Its Independence Day’s Eve here in the US. When we are young being independent is our ultimate goal. Some of us start very early on our path to independence with our first words, “me do it!” How satisfying it is to accomplish things all by ourselves…when we are young.
But a lifetime has taught me that even though I am quite capable of doing for myself, thank you very much, there is something to be said for having a bit of company on the journey. It’s ironic I think. We are born with a fierce instinct for independence only to realize after a lifetime of surviving that we are inescapably bound to one another. For better or for worse.
How freeing it is to admit that I need you…collectively, globally, individually. Independence is not all it was cracked up to be. But I suppose I had to live it to realize it. And realizing it is like coming home. 🙂
This week’s Shi Sai is a bit odd. I suppose there are times when things are simply not meant to make sense. Like this past week actually…so much if it didn’t make sense.
At any rate, happy Independence Day and all that jazz. As for me? I still have a few of those cookies left from last weekend. Care to join me?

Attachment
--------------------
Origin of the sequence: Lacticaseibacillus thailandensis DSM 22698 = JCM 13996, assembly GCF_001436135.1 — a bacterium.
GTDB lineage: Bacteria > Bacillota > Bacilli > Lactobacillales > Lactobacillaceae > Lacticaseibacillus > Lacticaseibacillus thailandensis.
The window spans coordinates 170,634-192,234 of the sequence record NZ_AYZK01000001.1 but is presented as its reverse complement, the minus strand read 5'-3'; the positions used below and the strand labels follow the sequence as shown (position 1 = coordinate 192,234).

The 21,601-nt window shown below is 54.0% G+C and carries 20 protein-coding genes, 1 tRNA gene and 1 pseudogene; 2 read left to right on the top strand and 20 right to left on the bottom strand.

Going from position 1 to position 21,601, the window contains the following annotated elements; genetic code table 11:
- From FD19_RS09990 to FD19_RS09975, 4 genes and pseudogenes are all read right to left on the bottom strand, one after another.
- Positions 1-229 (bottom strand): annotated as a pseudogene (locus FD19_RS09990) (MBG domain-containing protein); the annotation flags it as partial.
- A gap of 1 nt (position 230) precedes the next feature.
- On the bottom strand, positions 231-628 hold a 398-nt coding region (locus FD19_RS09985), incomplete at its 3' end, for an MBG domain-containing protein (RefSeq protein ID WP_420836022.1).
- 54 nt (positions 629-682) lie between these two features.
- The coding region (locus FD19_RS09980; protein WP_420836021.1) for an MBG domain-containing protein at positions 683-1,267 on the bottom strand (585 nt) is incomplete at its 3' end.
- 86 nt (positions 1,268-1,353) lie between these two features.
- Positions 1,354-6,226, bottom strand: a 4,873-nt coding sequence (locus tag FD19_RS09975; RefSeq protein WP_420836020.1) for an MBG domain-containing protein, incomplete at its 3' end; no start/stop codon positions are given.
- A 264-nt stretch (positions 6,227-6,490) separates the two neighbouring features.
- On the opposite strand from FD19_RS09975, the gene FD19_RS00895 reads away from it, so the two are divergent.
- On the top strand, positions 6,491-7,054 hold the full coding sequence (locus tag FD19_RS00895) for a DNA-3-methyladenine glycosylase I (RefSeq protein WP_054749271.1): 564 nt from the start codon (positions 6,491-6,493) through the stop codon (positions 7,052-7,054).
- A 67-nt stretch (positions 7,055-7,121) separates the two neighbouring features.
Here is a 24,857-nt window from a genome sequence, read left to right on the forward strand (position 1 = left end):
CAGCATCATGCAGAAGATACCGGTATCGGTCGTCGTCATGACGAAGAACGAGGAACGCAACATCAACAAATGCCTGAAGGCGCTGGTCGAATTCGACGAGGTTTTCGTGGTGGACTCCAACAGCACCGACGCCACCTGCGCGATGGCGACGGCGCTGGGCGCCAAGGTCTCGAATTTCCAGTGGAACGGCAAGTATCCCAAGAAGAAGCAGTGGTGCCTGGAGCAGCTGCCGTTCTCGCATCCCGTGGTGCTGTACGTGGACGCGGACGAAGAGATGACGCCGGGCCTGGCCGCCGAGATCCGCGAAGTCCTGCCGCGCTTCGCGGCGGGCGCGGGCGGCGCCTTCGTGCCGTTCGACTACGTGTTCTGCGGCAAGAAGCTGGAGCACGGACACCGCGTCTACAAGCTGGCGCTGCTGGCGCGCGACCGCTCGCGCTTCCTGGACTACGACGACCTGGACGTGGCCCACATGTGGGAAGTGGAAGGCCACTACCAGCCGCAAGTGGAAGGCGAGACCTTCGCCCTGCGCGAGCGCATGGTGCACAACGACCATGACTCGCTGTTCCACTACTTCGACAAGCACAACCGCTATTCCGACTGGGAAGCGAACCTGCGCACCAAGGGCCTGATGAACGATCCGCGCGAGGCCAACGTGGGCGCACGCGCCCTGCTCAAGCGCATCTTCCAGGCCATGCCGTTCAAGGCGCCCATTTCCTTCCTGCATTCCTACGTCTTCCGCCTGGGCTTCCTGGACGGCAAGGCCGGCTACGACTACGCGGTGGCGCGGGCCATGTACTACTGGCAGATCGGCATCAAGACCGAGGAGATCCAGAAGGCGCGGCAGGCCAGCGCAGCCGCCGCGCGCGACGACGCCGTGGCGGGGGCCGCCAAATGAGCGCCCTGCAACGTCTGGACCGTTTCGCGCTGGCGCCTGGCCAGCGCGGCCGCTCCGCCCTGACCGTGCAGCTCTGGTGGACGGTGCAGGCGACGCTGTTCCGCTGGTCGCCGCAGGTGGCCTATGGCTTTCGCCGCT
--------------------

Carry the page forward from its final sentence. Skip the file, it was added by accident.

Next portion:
Shi Sai Sunday’s Week in ReVerse – 3 July 2016
I don’t have sweets around…
Hope’s gleaming promise…
Prayers for Instanbul
In the summer heat
when you can’t hear the music
It wasn’t enough…is it ever?
They’ll journey from the safety of the shore
Oft’ forgetting why
Earth bleeds crimson
Embodying all I am
It was just a stupid accident…or was it?
The Shi Sai, (formerly known as a ReVerse) is a form created by Kat Myrman in April 2016. It is a poem created by taking one line of verse from several poems of an author’s own collection. The shi sai is done as a review of a series or collection of poems and therefore, each line should flow in chronological order of the dates the poems were written (from oldest to new). The lines chosen should be the author’s favorite from each poem. This form works best if the author resists the temptation to read the full new poem before all the verses have been added. (It helps one to resist the impulse to change a line to make it “fit”)